Getting into your house is probably not something you spend much time thinking about. You grab your key, turn it in the lock, and you’re in. But sometimes, that simple process can become more complicated, for any number of reasons. Your locks may be old and sticky. You may have bought a new property and not know if a former occupant has a key. In these situations, it’s best to rekey or replace your lock. How each of these works will be explained here.
Rekeying a lock requires a locksmith to take and disassemble the lock. They will take out the wafer tumblers that allow the key to turn in the lock and insert a new combination. This new combination will prevent the previous key from letting someone in, but allow access for a new one. They will need to make a new key to fit this combination. After that, the hardware is reassembled and you’re ready to go. Rekeying one door lock takes about 10-15 minutes for an experienced professional, assuming it is a simple job. Rekeying a lock is cheaper than changing one (because with changing a lock, you pay for both labor and new parts, whereas rekeying only requires labor), so be wary of anyone who tries to get you to pay for changing a lock unnecessarily.
(Changing a lock can be done fairly easily, too, but it’s only recommended in scenarios such as:
• you want new locks (because the old ones have rusted)
• you want to upgrade your locks to more secure or electronic ones.)
Realtors recommend taking this step before you close on a recently purchased property. Your realtor likely has extensive experience with this matter and can probably even refer a locksmith to you. You can also check Angie’s List or Home Advisor to find locksmiths (or other home maintenance experts) to help you. It may also be a good idea to rekey locks if a roommate, housemate, or former partner or spouse moves out, for security reasons, or if a former tenant in a rental property fails to return a key after being evicted. You’ll feel much more comfortable knowing you are the only party with unrestricted access. Similarly, rekeying can be an effective way to keep people out of a room or office they don’t need to enter. The process of configuring your key so it is the only one that can access a room is called master keying. Master keying can also be used to allow one key to open multiple locks. Even if you haven’t recently experienced a change in your housing situation, losing your key (or a copy of it) may be cause for rekeying if you’re worried about someone else finding it and being able to enter your house.
Replacing a lock involves removing an existing piece of hardware (such as a doorknob or deadbolt) and installing a replacement for the same holes. It requires some extra work on the door itself, including mounting new holes, adjusting the jamb strike (the part of the door the lock is installed on), and fixing the door alignment. This is usually done if a lock is sticking, old or damaged, or otherwise not functioning completely correctly.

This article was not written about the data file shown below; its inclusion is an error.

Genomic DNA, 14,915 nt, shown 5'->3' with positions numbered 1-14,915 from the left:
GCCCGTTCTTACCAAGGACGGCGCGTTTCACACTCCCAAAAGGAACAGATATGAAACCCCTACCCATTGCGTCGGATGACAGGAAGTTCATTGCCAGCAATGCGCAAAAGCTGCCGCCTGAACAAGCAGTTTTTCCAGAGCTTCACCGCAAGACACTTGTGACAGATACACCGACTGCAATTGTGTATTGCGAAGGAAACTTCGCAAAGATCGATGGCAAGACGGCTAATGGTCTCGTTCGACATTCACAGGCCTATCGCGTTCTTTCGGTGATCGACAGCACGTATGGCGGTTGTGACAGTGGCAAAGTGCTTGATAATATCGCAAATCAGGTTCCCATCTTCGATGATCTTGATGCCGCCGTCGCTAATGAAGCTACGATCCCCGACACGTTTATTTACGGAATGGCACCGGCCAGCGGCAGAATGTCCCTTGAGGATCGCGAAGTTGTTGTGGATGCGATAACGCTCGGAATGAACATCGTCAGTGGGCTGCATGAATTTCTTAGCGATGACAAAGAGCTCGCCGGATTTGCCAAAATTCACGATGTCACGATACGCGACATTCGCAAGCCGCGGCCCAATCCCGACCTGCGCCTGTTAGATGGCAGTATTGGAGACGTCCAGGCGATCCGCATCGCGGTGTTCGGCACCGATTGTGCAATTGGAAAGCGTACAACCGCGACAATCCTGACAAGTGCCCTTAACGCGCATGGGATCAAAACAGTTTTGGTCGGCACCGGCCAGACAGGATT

A number of scenarios could happen to cause this.
• For example, even something as small as insect nests can damage the locks’ hardware.
• More commonly, rust builds up, causing decay and corrosion.
• Frequent use of the lock causes the keyhole to widen to the point that the plug splits in half, which will prevent a key from working correctly.
• Similarly, the lock plug can wear, affecting its functionality.
• The top spring of a pin tumbler (one of the parts that fits together and “matches” a key) can wrap around the plug.
• Pinholes on the lock can warp to have an oval rather than round shape.
• Metal burrs can form inside the lock, causing “grinding” when trying to use a key.
• The internal parts of new locks are also treated with a rust-preventing lithium grease (usually red, white, or light brown), but over time this wears off, causing the lock’s internal hardware to need to work harder than designed to. This will eventually cause the lock to malfunction. Lubricating these internal parts periodically is essential to proper lock maintenance. A locksmith (or Internet tutorial) should be able to advise you on how to do this.
All of these happen largely inside the lock mechanism and cannot be diagnosed without inspection by removing, taking apart, and examining the doorknob or deadbolt. However, if you notice your lock is not working properly, calling a locksmith is probably a good idea. Once the issue is identified, replacing the lock takes about 30 minutes to an hour. (This is somewhat longer than rekeying, due to the additional work that must be done on the door. It also tends to cost more, considering the need for new hardware.)
Rekeying or replacing locks will ensure that you can get into your house or specific rooms easily and safely (or prevent others from doing so). A locksmith or other qualified home repair professional can help you with this. Use this article to help you know which option is better suited to your needs.